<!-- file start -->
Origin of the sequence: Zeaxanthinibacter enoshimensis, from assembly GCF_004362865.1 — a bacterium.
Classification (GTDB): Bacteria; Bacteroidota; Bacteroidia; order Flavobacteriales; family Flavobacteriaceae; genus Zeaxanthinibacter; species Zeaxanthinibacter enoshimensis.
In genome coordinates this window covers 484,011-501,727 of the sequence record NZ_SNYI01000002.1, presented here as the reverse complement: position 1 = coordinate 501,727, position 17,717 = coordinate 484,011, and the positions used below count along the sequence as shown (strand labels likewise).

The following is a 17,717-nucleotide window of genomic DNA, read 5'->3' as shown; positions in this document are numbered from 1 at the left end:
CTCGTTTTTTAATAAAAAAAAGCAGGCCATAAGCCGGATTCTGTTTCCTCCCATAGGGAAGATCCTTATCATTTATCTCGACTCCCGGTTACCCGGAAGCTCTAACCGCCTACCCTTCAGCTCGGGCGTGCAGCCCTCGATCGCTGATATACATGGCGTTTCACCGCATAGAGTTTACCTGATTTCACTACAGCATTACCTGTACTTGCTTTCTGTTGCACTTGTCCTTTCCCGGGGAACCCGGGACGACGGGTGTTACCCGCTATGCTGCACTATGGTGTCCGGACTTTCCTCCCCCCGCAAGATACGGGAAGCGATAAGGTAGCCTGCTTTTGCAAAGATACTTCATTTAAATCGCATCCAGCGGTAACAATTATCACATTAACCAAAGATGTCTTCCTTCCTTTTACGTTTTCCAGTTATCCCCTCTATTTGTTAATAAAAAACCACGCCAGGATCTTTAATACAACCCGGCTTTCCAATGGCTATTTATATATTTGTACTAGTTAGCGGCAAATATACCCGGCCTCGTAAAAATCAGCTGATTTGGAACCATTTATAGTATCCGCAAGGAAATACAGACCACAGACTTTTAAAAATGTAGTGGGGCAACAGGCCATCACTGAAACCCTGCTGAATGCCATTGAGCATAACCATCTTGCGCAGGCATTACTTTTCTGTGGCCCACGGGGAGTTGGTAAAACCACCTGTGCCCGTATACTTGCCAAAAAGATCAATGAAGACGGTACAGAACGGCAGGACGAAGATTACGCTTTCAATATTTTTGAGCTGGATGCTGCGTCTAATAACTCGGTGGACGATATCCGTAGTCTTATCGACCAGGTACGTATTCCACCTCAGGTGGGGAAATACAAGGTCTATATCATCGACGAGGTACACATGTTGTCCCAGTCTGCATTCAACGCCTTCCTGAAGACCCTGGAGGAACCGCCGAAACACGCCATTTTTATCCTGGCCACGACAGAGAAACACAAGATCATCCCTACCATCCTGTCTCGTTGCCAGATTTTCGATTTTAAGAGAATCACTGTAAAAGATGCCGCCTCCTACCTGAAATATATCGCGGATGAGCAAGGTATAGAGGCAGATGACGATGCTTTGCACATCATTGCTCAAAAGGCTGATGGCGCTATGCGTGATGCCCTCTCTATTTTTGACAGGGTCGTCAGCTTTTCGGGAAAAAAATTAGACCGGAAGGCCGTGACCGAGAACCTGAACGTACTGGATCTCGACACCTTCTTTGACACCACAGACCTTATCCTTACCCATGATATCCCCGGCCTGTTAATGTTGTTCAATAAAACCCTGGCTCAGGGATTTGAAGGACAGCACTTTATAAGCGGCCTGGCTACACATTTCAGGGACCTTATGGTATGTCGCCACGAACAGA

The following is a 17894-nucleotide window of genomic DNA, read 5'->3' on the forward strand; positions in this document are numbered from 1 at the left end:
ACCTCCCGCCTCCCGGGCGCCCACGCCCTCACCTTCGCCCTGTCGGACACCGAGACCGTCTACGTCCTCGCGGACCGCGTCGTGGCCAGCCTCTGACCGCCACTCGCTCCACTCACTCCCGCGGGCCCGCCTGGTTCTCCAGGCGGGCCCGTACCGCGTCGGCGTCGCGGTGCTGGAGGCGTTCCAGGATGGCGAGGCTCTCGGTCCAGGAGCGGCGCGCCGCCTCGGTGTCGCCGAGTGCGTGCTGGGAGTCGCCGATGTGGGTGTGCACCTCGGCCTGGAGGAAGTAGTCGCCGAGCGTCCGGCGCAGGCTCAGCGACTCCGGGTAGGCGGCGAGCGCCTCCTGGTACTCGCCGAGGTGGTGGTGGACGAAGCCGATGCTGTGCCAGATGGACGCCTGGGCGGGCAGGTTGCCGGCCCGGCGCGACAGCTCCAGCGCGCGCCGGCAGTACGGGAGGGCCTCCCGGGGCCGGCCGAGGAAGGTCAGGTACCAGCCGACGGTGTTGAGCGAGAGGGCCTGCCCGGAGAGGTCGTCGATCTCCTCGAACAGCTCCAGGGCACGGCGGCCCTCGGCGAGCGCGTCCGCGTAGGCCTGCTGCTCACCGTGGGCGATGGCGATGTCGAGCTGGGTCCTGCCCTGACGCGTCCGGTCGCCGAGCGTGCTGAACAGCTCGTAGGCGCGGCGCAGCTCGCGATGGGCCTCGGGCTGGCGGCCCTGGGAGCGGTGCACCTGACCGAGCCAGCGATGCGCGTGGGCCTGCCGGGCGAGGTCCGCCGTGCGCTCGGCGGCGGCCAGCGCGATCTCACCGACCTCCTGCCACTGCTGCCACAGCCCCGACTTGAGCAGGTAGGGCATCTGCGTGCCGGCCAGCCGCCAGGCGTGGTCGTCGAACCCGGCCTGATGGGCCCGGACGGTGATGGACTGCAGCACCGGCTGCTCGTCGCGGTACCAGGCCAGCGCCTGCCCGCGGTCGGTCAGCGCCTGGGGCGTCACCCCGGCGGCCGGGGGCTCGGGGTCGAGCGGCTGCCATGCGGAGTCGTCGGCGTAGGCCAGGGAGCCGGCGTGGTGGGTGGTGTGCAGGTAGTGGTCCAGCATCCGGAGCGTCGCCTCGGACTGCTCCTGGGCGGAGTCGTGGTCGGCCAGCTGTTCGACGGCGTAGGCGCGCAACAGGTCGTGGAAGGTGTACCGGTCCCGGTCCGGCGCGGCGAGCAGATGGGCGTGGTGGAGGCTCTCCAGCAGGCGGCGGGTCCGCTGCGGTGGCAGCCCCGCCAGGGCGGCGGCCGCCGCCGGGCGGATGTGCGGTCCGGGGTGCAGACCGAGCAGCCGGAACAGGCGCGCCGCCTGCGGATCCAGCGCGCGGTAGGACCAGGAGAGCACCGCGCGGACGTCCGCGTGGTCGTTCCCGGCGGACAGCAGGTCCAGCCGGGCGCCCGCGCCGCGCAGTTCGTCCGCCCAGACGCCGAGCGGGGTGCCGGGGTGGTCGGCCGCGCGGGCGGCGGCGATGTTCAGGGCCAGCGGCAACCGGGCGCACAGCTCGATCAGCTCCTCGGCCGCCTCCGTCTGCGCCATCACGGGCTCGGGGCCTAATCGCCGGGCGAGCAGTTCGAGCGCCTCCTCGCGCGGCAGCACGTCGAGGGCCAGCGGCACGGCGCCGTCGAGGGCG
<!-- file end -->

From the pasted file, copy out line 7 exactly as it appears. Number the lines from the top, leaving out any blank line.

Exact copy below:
ACCTCCCGCCTCCCGGGCGCCCACGCCCTCACCTTCGCCCTGTCGGACACCGAGACCGTCTACGTCCTCGCGGACCGCGTCGTGGCCAGCCTCTGACCGCCACTCGCTCCACTCACTCCCGCGGGCCCGCCTGGTTCTCCAGGCGGGCCCGTACCGCGTCGGCGTCGCGGTGCTGGAGGCGTTCCAGGATGGCGAGGCTCTCGGTCCAGGAGCGGCGCGCCGCCTCGGTGTCGCCGAGTGCGTGCTGGGAGTCGCCGATGTGGGTGTGCACCTCGGCCTGGAGGAAGTAGTCGCCGAGCGTCCGGCGCAGGCTCAGCGACTCCGGGTAGGCGGCGAGCGCCTCCTGGTACTCGCCGAGGTGGTGGTGGACGAAGCCGATGCTGTGCCAGATGGACGCCTGGGCGGGCAGGTTGCCGGCCCGGCGCGACAGCTCCAGCGCGCGCCGGCAGTACGGGAGGGCCTCCCGGGGCCGGCCGAGGAAGGTCAGGTACCAGCCGACGGTGTTGAGCGAGAGGGCCTGCCCGGAGAGGTCGTCGATCTCCTCGAACAGCTCCAGGGCACGGCGGCCCTCGGCGAGCGCGTCCGCGTAGGCCTGCTGCTCACCGTGGGCGATGGCGATGTCGAGCTGGGTCCTGCCCTGACGCGTCCGGTCGCCGAGCGTGCTGAACAGCTCGTAGGCGCGGCGCAGCTCGCGATGGGCCTCGGGCTGGCGGCCCTGGGAGCGGTGCACCTGACCGAGCCAGCGATGCGCGTGGGCCTGCCGGGCGAGGTCCGCCGTGCGCTCGGCGGCGGCCAGCGCGATCTCACCGACCTCCTGCCACTGCTGCCACAGCCCCGACTTGAGCAGGTAGGGCATCTGCGTGCCGGCCAGCCGCCAGGCGTGGTCGTCGAACCCGGCCTGATGGGCCCGGACGGTGATGGACTGCAGCACCGGCTGCTCGTCGCGGTACCAGGCCAGCGCCTGCCCGCGGTCGGTCAGCGCCTGGGGCGTCACCCCGGCGGCCGGGGGCTCGGGGTCGAGCGGCTGCCATGCGGAGTCGTCGGCGTAGGCCAGGGAGCCGGCGTGGTGGGTGGTGTGCAGGTAGTGGTCCAGCATCCGGAGCGTCGCCTCGGACTGCTCCTGGGCGGAGTCGTGGTCGGCCAGCTGTTCGACGGCGTAGGCGCGCAACAGGTCGTGGAAGGTGTACCGGTCCCGGTCCGGCGCGGCGAGCAGATGGGCGTGGTGGAGGCTCTCCAGCAGGCGGCGGGTCCGCTGCGGTGGCAGCCCCGCCAGGGCGGCGGCCGCCGCCGGGCGGATGTGCGGTCCGGGGTGCAGACCGAGCAGCCGGAACAGGCGCGCCGCCTGCGGATCCAGCGCGCGGTAGGACCAGGAGAGCACCGCGCGGACGTCCGCGTGGTCGTTCCCGGCGGACAGCAGGTCCAGCCGGGCGCCCGCGCCGCGCAGTTCGTCCGCCCAGACGCCGAGCGGGGTGCCGGGGTGGTCGGCCGCGCGGGCGGCGGCGATGTTCAGGGCCAGCGGCAACCGGGCGCACAGCTCGATCAGCTCCTCGGCCGCCTCCGTCTGCGCCATCACGGGCTCGGGGCCTAATCGCCGGGCGAGCAGTTCGAGCGCCTCCTCGCGCGGCAGCACGTCGAGGGCCAGCGGCACGGCGCCGTCGAGGGCG